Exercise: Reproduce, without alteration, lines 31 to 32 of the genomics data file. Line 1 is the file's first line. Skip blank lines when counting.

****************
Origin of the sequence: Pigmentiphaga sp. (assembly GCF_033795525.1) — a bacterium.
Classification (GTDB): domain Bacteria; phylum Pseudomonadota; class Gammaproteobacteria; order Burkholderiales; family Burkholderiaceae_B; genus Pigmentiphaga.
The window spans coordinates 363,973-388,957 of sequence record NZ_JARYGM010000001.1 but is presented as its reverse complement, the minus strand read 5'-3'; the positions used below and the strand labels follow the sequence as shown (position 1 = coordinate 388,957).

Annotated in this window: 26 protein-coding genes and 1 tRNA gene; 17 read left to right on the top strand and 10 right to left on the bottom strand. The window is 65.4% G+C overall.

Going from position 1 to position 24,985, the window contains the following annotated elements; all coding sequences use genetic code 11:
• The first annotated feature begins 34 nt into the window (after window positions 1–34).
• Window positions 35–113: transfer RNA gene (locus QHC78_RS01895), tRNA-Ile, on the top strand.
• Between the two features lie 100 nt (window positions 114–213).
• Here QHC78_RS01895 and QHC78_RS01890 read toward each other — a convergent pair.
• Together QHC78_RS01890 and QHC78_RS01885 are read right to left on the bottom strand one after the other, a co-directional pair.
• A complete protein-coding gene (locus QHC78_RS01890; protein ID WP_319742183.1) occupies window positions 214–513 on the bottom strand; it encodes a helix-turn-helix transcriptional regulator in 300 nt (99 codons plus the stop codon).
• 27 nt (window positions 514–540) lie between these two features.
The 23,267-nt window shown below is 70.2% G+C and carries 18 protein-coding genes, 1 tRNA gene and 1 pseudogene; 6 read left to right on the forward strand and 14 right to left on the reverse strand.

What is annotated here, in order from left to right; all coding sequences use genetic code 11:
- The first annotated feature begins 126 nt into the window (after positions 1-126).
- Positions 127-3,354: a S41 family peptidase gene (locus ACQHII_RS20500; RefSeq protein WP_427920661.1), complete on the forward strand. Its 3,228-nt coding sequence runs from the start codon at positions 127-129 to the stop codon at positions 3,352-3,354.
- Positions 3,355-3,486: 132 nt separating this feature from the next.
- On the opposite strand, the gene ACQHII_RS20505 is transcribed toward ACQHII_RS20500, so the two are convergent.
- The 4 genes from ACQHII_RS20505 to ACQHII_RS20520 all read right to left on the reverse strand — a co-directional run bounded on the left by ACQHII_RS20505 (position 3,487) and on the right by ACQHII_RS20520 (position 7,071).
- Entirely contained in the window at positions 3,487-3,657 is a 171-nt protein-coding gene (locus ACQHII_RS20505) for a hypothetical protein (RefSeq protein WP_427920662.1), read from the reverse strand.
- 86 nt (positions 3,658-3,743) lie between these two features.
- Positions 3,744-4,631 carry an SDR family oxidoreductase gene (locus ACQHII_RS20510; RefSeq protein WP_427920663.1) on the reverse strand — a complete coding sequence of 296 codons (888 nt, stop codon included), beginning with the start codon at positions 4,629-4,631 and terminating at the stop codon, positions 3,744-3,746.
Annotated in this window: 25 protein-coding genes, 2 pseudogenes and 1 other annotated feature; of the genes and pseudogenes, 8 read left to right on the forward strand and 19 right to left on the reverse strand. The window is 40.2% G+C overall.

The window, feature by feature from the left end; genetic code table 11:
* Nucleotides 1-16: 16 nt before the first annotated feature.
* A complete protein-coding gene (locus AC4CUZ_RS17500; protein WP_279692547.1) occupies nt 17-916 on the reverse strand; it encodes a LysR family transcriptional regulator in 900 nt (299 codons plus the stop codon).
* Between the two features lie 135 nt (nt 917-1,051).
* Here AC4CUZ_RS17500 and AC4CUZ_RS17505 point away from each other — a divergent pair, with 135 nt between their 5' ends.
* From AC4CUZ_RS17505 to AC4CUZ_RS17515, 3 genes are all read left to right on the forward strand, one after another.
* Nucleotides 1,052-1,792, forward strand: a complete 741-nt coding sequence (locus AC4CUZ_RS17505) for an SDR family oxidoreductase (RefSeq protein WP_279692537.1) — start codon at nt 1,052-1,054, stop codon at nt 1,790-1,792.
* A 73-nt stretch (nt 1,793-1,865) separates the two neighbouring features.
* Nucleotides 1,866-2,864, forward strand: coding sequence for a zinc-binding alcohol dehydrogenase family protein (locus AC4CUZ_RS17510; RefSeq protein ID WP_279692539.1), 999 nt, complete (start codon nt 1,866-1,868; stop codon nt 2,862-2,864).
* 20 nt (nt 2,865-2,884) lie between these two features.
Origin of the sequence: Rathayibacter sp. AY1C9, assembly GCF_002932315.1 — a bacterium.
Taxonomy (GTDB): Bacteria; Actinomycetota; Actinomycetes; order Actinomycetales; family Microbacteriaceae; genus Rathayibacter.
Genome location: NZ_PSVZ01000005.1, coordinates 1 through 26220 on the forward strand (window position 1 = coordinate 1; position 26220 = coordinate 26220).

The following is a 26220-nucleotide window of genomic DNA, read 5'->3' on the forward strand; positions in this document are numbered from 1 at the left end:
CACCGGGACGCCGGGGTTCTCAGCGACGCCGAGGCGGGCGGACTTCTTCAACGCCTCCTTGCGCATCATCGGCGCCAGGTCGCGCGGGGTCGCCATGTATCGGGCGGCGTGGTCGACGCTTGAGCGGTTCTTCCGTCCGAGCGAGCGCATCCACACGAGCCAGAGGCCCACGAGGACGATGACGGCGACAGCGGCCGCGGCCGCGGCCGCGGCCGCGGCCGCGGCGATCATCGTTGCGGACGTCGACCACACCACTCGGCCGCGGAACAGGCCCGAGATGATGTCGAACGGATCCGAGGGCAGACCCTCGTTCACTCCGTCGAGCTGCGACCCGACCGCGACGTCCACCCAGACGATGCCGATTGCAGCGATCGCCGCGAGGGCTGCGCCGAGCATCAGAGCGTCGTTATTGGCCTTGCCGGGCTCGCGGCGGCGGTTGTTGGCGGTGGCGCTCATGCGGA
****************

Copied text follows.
* A 73-nt stretch (nt 1,793-1,865) separates the two neighbouring features.
* Nucleotides 1,866-2,864, forward strand: coding sequence for a zinc-binding alcohol dehydrogenase family protein (locus AC4CUZ_RS17510; RefSeq protein ID WP_279692539.1), 999 nt, complete (start codon nt 1,866-1,868; stop codon nt 2,862-2,864).